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States that have implemented regulations to achieve 100% zero-emission vehicles

The path towards vehicle electrification still has a long way to go; however, some states in the U.S. are taking decisive steps to drive the transition towards phasing out fossil fuel vehicles. A prominent example is California, which has implemented the Advanced Clean Cars II regulation, aiming for all vehicles in the state to be zero-emission by 2035.

California is not alone in this effort, as other states are also adopting similar measures pointing towards a reality where zero-emission vehicles dominate the automotive industry. How will this be achieved? Reaching 100% zero-emission vehicles is a considerable challenge, but this is how states are tackling it.


As mentioned earlier, the Advanced Clean Cars II regulation mandates that by 2035, all vehicles sold in California will be zero-emission. The regulation builds upon the already growing state market for zero-emission vehicles and strict vehicle emission control standards, expanding them to meet stricter standards for exhaust emissions.

The regulation has two goals: increasing the number of zero-emission vehicles, such as electric vehicles, and establishing stricter standards for gasoline vehicles and heavy-duty trucks to reduce emissions contributing to smog.

New Mexico

New Mexico is moving towards emission reduction with the Clean Fuel Standards for Transportation, enacted through HB41. Additionally, starting in 2026, 43% of all new passenger cars and light-duty trucks shipped to New Mexico car dealerships by domestic car manufacturers must be zero-emission vehicles. The same applies to 15% of all new heavy-duty commercial trucks shipped to New Mexico car dealerships.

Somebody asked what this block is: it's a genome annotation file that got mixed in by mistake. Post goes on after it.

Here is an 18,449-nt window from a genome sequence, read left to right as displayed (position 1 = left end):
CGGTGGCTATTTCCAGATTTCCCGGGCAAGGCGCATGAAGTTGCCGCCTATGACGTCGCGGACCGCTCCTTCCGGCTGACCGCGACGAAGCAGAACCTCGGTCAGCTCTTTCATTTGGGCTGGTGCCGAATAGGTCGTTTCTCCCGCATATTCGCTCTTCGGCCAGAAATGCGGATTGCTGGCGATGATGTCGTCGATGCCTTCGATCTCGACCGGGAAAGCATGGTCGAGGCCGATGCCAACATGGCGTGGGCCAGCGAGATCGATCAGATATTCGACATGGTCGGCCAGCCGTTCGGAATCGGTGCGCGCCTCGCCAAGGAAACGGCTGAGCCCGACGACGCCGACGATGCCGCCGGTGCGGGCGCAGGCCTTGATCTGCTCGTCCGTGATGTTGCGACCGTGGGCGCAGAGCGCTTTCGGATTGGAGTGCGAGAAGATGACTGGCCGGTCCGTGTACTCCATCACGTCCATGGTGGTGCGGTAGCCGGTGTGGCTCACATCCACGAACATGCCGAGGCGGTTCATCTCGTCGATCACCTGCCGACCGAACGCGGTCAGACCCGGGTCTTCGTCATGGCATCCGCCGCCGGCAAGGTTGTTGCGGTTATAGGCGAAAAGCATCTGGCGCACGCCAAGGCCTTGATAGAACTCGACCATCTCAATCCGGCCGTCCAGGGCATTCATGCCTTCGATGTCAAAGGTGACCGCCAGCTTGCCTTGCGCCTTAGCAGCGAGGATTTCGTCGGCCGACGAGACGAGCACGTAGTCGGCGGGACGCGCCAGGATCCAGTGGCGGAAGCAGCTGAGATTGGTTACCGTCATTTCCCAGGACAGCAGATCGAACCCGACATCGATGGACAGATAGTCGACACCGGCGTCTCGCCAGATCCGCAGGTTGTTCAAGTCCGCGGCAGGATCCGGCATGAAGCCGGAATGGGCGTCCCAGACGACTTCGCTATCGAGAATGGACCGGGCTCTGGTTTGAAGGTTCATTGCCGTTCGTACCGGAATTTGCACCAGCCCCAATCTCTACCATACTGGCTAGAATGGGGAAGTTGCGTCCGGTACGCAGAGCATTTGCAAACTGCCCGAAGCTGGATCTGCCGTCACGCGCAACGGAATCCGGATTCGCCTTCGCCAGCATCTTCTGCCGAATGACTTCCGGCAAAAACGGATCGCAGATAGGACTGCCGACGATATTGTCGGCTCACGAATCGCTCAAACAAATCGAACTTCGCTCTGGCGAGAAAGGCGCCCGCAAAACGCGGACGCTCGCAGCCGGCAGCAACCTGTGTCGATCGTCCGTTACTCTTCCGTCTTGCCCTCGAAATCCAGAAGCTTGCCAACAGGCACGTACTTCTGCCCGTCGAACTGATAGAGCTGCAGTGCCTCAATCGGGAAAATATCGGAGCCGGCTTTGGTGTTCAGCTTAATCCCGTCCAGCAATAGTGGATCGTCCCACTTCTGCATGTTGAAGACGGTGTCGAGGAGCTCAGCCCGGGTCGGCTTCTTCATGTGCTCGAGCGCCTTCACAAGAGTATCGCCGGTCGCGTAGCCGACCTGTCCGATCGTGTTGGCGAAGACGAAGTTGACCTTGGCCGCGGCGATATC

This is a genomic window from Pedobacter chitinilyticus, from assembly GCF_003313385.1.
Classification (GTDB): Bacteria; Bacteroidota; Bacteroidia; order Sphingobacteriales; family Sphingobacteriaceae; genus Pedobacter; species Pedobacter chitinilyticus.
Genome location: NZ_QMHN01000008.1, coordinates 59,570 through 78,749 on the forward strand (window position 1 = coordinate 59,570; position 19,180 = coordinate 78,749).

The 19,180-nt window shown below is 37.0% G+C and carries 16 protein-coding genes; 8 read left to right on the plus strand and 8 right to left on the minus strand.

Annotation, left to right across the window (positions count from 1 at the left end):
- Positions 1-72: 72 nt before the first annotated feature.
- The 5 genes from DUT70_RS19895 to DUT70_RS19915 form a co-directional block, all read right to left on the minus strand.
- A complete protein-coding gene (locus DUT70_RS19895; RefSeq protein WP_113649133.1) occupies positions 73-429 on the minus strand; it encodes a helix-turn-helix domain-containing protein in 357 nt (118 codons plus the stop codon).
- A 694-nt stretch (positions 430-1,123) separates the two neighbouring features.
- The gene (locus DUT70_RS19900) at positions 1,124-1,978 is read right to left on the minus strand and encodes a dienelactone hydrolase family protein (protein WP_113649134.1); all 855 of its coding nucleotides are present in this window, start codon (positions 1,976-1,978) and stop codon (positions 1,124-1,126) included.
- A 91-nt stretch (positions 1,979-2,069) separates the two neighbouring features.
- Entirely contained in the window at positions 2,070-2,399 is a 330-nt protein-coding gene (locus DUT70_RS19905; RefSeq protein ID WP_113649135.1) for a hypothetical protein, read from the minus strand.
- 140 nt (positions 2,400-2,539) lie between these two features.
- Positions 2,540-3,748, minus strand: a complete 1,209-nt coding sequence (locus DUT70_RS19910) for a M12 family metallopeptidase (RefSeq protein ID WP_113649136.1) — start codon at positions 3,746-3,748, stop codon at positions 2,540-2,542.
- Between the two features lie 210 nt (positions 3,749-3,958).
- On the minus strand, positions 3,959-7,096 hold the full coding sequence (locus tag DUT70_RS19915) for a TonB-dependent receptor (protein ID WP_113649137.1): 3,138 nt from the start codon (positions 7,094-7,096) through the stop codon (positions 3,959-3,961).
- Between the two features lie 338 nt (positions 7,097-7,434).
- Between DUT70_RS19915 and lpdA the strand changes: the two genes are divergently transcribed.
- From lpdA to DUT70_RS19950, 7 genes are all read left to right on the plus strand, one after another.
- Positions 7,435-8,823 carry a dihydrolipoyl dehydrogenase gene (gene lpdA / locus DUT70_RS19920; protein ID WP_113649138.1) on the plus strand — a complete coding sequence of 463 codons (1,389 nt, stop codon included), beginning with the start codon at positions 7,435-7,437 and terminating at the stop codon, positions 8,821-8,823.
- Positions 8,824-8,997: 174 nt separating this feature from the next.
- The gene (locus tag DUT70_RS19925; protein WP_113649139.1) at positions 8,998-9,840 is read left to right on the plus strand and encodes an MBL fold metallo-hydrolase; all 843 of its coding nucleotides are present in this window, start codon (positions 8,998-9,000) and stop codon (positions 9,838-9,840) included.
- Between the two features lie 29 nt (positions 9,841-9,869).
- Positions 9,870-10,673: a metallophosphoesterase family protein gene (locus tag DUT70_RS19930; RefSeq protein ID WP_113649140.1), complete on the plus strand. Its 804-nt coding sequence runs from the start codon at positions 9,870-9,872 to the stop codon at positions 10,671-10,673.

En la imagen se muestra un vehículo eléctrico


In September 2023, the Maryland Department of the Environment (MDE) officially adopted the Advanced Clean Cars II regulation, making Maryland the first state in the region to do so. Backed by its 2030 Greenhouse Gas Reduction Act, which sets a 50% reduction target by 2030, in line with the Maryland Commission on Climate Change recommendations.

In Maryland, Advanced Clean Cars II  builds upon the current Clean Cars Program to require manufacturers to continuously increase the proportion of electric vehicles they sell, reaching 100% of passenger cars and light-duty trucks sales by the 2035 model year.


Washington leads in environmental regulations with the Climate Commitment Act (CCA), which sets limits and reductions on greenhouse gas emissions for major emitting sources and industries. This law allows companies to find efficient ways to reduce carbon emissions, crucial for meeting the commitment to reduce emissions by 95% by 2050. Additionally, Washington is adopting stricter vehicle emission standards, aligning with California regulations from the 2025 model year onwards.

Despite criticisms and challenges facing these regulations, other states are beginning to join and pass them for subsequent implementation. Some of the states listed in this effort are:

  • Delaware
  • New Jersey
  • New York
  • Oregon
  • Virginia
  • Vermont
  • Nevada
  • Minnesota
  • Colorado
En la imagen se muestra un vehículo eléctrico

These regulations promise significant reduction of air pollutants affecting public health and contributing to climate change. Not only do they aim to foster the growth of the zero-emission vehicle market, but the regulations also seek to improve internal combustion engines, offering additional benefits for public health. However, both organizations and dealerships continue to question their implementation.


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